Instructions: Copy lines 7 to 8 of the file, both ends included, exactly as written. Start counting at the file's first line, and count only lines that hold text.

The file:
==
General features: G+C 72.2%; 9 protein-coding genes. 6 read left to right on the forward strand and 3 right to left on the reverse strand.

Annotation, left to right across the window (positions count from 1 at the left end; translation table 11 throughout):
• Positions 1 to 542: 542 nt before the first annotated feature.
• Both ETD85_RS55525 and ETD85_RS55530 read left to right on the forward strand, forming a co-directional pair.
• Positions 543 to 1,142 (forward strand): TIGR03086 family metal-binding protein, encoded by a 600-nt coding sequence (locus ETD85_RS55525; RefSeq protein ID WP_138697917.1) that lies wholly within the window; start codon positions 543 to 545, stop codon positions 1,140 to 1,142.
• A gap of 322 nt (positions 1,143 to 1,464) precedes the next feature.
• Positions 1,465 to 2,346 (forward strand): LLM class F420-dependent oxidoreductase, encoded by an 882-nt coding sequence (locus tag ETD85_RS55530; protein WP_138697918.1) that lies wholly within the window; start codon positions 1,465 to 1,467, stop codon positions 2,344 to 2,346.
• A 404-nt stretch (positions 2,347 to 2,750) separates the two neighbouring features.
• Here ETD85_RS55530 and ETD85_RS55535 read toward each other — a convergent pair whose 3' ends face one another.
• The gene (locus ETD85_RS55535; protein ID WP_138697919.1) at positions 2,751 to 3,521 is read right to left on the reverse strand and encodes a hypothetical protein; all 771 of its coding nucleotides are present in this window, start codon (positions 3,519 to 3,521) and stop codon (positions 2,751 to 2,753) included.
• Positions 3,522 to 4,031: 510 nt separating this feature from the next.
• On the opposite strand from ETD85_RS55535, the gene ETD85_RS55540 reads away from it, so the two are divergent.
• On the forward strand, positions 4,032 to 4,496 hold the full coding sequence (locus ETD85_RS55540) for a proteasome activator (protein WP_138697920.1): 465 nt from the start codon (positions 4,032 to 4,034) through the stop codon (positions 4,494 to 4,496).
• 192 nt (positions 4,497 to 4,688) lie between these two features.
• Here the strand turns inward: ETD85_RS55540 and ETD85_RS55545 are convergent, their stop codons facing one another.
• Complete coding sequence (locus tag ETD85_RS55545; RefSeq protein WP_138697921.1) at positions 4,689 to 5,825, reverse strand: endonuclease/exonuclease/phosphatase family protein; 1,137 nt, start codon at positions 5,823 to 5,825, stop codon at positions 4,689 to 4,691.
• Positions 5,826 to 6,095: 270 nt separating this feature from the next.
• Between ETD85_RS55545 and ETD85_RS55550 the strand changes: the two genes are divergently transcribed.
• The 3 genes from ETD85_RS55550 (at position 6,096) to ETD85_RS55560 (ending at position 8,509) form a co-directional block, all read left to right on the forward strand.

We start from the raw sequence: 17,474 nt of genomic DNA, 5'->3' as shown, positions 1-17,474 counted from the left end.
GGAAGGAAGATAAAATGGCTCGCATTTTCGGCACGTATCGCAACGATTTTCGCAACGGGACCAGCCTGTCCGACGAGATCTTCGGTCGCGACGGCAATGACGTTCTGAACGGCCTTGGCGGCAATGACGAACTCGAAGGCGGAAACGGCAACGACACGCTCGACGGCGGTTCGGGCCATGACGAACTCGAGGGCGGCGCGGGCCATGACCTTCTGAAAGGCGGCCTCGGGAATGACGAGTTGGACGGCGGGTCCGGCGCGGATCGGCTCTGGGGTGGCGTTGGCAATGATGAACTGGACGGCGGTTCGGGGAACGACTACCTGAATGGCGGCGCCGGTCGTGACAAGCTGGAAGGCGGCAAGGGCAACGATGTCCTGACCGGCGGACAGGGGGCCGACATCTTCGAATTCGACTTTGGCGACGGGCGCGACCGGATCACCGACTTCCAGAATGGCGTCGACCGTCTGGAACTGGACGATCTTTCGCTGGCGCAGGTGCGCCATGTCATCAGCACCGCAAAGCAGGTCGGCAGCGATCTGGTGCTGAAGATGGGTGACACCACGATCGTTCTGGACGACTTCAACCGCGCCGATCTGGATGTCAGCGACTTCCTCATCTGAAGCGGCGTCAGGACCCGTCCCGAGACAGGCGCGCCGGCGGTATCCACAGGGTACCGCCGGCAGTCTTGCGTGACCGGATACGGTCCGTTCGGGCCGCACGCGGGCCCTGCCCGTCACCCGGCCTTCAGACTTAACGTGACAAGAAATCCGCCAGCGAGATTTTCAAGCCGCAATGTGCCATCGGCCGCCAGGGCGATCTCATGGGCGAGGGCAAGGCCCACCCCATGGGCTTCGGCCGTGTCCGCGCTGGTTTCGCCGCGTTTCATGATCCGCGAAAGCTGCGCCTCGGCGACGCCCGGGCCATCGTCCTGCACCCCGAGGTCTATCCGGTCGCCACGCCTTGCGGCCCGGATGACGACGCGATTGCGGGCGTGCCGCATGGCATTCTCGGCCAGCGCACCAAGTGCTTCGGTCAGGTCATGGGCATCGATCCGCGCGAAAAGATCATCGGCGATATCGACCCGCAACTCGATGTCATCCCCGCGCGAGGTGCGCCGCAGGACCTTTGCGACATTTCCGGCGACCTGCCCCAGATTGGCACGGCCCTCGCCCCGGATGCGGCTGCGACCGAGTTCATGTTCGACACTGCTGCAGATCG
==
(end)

• Positions 1,465 to 2,346 (forward strand): LLM class F420-dependent oxidoreductase, encoded by an 882-nt coding sequence (locus tag ETD85_RS55530; protein WP_138697918.1) that lies wholly within the window; start codon positions 1,465 to 1,467, stop codon positions 2,344 to 2,346.
• A 404-nt stretch (positions 2,347 to 2,750) separates the two neighbouring features.